1 The Absolute Freedom of the Lord is always manifest in all the states of all the beings, but in the case of a great Yogī, the difference lies in his being fully aware of that Absolute Freedom. In other words, he has a constant realization of It, while the rest of the beings in bondage do not have such a realization. This is the distinction! And, of course, it is in this sense that the sage Kṣemarāja stated that the Power of Absolute Freedom becomes Creator of anything as desired in that superb Yogī. Good!
But when this very (Yogī) is not aware of the internal state of Turya as the state of Self, then on account of the condition in which body, etc. --body, ego, etc.-- (are considered as) the experient or knower consisting of --it refers to the "condition" and not to the "experient or knower"-- Āṇavamala --primordial impurity-- characterized by the notion of imperfection and incompleteness1 —
Because of the desire based on a feeling of want, there is extroversion of the limited being (who is thus subject to the wheel of Saṁsāra or Transmigration from a form of existence to another)||40||
A "saṁvāhya" (is) a limited being involved in actions (who) "together with Kañcuka-s --sheaths of Ignorance--, inner (psychical) organ --composed of intellect, ego and mind--, outer organs --connected with the Powers of perception and action--, subtle elements and gross elements, which are presided over by the group of powers2 , is conducted (or) led from one form of existence to another form of existence". In the case of that (limited being), according to what has been mentioned in venerable Svacchandatantra (in the following manner:)
"... in that case, desire (is) mala or impurity"|
there is extroversion on account of abhilāṣa --desire based on a feeling of want-- in the form of Āṇavamala (also) known as Avidyā or Ignorance consisting in the notion of imperfection or incompleteness. (Extroversion) is orientation toward --viz. interest in-- objects only, (and) never attentiveness to the internal nature|
That was declared in Kālikākrama:
"(In the case of an ignorant person,) being covered or veiled by ignorance about That --the Self-- (and) by means of the use or application of thoughts, he does not instantly become aware of all (the tattva-s or categories) beginning with Śiva (as his own essential nature which is a compact mass of Consciousness).
Then, good and bad states appear; and as (such a person) is under the control of that (ignorance about his own Self), great pain comes over (him) due to the (aforesaid) bad states3 .
Having harbored false ideas and imaginations, (such ignorant people) are tormented in hell, etc., and are burnt by their own faults and vices just as bamboos (are burnt by their own) fire.
Those people always suffer from ignorance due to (their own) delusive states --Mayic states--; (and when) they get a body made by Māyā --Delusion itself--, (they become) a receptacle for affliction4 "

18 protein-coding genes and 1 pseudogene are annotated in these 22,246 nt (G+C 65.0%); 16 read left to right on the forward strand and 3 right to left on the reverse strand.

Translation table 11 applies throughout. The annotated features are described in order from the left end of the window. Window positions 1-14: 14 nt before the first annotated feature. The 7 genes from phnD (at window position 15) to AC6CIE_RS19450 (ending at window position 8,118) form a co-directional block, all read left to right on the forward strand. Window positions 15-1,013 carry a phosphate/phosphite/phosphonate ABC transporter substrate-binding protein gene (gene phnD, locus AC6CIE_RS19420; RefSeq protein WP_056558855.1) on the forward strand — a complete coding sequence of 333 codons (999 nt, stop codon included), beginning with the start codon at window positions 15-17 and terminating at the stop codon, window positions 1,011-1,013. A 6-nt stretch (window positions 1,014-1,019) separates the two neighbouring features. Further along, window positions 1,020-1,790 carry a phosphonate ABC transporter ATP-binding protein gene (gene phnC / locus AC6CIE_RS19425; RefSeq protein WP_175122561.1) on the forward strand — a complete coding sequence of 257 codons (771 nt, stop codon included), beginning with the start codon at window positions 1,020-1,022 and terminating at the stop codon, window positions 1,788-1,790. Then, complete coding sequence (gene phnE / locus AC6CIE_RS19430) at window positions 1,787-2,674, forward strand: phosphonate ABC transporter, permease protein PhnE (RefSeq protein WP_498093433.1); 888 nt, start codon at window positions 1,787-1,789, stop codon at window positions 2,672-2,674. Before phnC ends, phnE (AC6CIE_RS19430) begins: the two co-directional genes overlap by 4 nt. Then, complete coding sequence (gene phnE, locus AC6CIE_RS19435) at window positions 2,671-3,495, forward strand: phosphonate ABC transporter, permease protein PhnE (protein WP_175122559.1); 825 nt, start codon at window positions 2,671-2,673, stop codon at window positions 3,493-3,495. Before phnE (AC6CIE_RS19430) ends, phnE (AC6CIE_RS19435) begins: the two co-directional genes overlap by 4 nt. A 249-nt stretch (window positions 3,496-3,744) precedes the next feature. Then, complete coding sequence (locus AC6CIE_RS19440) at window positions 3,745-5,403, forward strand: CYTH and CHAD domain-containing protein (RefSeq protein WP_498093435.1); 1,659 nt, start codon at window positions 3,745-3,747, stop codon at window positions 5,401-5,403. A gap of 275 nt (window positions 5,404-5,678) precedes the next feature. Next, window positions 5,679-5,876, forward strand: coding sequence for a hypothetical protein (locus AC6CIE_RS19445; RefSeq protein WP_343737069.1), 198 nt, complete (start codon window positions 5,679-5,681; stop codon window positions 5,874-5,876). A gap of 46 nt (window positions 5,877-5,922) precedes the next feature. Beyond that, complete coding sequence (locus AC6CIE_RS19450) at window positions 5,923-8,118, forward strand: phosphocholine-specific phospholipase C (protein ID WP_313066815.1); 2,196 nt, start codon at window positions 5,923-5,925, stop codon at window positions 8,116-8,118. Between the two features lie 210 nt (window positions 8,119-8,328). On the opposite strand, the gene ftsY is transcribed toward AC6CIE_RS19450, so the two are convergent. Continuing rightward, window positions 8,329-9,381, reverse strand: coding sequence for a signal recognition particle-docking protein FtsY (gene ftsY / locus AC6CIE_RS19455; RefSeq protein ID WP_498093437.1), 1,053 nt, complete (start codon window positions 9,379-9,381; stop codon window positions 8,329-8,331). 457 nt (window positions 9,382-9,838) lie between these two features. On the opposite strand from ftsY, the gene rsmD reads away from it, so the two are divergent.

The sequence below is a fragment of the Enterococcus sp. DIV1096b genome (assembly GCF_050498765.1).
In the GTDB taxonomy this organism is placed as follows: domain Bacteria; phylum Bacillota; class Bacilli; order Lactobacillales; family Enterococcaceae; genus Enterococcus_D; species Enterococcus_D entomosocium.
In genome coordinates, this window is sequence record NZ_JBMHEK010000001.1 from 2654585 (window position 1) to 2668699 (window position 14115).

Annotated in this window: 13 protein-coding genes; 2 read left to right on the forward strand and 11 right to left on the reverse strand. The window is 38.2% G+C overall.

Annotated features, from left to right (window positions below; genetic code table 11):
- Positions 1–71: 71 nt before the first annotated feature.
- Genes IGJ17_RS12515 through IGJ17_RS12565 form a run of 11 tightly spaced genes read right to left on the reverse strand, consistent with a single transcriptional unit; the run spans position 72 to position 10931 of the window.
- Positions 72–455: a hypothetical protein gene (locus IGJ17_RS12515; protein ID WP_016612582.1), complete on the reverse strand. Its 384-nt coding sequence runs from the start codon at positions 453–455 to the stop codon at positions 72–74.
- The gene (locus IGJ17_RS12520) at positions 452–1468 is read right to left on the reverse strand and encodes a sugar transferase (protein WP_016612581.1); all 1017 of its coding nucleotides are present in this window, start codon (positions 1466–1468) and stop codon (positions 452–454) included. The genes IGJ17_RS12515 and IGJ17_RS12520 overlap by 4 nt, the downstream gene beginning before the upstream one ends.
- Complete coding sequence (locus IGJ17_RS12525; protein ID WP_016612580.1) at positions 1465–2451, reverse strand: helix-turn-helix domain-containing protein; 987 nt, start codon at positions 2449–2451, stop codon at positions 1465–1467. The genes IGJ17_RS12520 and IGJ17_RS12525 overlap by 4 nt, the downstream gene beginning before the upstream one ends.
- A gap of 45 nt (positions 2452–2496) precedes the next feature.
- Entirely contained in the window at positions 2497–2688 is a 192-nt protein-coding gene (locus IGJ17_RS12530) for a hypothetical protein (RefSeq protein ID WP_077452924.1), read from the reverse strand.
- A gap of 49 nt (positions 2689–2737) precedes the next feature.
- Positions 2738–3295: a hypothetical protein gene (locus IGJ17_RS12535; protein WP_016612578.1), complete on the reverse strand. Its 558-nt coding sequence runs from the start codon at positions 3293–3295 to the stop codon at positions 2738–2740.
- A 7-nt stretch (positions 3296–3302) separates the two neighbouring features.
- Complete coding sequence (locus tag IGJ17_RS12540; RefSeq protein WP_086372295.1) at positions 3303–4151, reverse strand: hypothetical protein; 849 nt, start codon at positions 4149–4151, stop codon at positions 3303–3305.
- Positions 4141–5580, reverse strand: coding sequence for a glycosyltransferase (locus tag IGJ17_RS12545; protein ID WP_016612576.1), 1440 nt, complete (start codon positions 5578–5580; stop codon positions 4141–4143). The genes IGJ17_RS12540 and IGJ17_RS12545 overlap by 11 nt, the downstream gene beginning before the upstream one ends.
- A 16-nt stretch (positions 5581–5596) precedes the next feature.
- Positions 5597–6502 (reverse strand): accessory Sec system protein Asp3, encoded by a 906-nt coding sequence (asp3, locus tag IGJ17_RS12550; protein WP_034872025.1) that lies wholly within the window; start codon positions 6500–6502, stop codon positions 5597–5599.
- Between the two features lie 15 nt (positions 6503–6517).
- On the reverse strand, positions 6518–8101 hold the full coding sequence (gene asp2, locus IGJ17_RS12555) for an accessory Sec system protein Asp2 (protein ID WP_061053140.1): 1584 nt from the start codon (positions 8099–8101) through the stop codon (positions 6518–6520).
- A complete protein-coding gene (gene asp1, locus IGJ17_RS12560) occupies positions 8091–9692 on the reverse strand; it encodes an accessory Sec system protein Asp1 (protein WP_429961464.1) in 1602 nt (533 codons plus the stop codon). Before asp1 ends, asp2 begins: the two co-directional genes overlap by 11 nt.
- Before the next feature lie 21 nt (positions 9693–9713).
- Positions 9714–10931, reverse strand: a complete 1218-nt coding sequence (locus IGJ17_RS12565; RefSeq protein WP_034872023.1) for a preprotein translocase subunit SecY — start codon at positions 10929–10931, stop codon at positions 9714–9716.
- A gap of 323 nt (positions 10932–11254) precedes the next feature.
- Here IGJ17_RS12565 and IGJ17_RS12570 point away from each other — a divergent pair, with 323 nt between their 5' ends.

1 Āṇavamala is the primordial impurity (the first and more powerful one) which makes the Lord (You!) feel that He is imperfect and incomplete. By efforts, you can remove all impurities but Āṇavamala. Its removal is only related to His Grace and not to any kind of effort. By the word "impurity", nothing "immoral" is being pointed out. In Trika impurity indicates "absence of unity" while purity is "presence of unity". So, a mala or impurity is something that limits and brings about duality in the end, i.e. cessation of unity. Read Trika 4 to pick up more relevant information about this impurity.
2 The sage is mentioning the entire series of tattva-s (categories of universal manifestation), from Kañcuka-s (which include Māyā, their source) down to the last gross element. Read this Tattvic Chart to get more information. And regarding the deities presiding over the respective tattva-s, you should first read Tattva-s & Sanskrit in order to find out which letters are associated with the tattva-s 6 to 36; finally trace the respective deities by reading the note 1 of III, 19 in the present scripture.
3 These two stanzas in Kālikākrama were already quoted by Kṣemarāja as well as translated by me in III, 35 of the present scripture. However, the next two stanzas are brand-new!
4 According to the sage Patañjali, there are five types of affliction. Read Pātañjalayogasūtra-s II, 3.
However, when (the Yogī) becomes aware of his own essential nature displayed due to a Grace bestowal --lit. descent of Power-- by the Supreme Lord, then, because of an absence of abhilāṣa or desire based on a feeling of want, there is no extroversion in his case, but rather the state of rejoicing in his own Self always. (Śiva) said so (in the following aphorism)—
(Nevertheless,) in the case of (the great Yogī) whose awareness (is) established in That --in the fourth state or Turya--, with the removal of that (desire) --see aphorism 40-- (there is also) complete removal of (the condition of) limited being||41||